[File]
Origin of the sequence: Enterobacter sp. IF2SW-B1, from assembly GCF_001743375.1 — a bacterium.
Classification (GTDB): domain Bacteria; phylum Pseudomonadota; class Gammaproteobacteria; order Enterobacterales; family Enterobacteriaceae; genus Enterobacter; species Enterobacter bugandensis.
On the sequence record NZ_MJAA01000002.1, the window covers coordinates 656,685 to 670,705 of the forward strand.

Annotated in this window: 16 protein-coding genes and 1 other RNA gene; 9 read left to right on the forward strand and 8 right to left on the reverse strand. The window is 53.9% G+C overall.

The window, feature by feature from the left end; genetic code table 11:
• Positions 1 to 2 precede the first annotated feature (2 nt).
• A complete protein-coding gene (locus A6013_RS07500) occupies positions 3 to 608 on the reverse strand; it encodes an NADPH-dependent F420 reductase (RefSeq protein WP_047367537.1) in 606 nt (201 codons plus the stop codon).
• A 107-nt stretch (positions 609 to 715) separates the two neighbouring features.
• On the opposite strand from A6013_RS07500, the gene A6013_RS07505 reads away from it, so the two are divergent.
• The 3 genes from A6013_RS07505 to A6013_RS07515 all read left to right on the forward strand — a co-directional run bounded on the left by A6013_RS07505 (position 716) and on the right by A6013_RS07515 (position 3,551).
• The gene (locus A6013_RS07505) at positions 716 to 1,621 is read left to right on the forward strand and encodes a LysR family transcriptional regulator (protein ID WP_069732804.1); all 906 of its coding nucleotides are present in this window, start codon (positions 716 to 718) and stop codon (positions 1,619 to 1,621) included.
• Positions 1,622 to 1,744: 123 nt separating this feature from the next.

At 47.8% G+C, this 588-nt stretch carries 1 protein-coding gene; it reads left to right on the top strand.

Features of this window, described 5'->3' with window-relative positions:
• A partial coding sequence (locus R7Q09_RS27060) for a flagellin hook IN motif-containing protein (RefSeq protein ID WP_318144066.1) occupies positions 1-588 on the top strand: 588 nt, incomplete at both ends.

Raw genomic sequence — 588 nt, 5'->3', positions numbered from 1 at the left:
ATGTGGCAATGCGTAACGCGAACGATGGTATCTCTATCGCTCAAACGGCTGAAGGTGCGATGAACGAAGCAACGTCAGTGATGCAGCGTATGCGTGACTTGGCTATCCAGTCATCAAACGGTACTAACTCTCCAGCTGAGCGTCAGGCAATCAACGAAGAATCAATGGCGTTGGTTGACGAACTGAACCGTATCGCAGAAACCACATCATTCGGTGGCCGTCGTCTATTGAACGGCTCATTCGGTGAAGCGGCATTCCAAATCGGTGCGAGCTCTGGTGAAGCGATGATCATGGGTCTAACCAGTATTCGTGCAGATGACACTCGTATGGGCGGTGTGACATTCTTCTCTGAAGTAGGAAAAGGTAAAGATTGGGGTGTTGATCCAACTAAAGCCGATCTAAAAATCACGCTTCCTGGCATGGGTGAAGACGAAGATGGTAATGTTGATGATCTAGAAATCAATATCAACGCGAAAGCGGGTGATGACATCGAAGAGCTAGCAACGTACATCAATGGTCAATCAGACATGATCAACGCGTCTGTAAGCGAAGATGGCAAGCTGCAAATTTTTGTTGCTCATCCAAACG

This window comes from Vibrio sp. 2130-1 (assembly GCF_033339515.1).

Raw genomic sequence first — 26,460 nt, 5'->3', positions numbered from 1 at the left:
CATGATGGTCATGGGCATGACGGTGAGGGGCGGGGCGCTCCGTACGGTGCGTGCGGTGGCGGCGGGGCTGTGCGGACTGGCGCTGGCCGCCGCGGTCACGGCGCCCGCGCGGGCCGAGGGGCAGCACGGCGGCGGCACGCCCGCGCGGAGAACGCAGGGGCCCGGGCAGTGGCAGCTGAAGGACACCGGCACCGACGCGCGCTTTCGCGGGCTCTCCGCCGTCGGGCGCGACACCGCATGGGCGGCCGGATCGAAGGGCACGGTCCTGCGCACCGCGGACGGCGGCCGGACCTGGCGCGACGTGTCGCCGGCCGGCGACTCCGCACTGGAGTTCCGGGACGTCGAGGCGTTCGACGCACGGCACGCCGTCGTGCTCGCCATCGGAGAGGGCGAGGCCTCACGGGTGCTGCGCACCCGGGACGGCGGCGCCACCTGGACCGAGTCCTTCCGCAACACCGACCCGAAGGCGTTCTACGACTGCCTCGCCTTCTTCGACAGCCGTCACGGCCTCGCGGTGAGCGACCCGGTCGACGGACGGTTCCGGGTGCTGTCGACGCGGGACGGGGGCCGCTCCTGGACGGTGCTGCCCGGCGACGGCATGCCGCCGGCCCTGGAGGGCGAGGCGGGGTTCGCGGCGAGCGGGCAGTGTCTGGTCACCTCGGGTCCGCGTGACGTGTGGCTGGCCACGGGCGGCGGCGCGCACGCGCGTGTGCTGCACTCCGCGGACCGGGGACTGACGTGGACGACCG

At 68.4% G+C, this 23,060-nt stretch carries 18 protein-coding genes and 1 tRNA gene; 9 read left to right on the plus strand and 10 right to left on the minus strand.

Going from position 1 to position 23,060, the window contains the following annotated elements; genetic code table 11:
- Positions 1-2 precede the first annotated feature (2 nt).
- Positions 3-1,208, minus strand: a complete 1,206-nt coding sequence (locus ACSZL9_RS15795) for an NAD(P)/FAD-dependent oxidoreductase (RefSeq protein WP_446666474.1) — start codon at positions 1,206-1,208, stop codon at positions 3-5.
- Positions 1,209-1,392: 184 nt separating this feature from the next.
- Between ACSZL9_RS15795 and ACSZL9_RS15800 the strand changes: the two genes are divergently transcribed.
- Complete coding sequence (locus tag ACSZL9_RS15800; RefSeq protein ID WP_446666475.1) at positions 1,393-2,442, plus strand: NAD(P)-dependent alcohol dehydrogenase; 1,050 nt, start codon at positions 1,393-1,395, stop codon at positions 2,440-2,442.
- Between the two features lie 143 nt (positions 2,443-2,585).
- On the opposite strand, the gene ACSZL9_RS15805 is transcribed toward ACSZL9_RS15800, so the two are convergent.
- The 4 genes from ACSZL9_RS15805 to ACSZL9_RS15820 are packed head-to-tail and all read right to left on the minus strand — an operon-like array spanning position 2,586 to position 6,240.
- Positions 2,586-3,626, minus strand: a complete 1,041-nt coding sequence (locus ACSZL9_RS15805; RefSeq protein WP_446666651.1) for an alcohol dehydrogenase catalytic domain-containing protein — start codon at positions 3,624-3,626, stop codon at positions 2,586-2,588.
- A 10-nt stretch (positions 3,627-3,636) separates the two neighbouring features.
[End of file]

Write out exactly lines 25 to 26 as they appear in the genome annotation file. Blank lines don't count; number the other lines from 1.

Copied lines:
- Positions 1,209-1,392: 184 nt separating this feature from the next.
- Between ACSZL9_RS15795 and ACSZL9_RS15800 the strand changes: the two genes are divergently transcribed.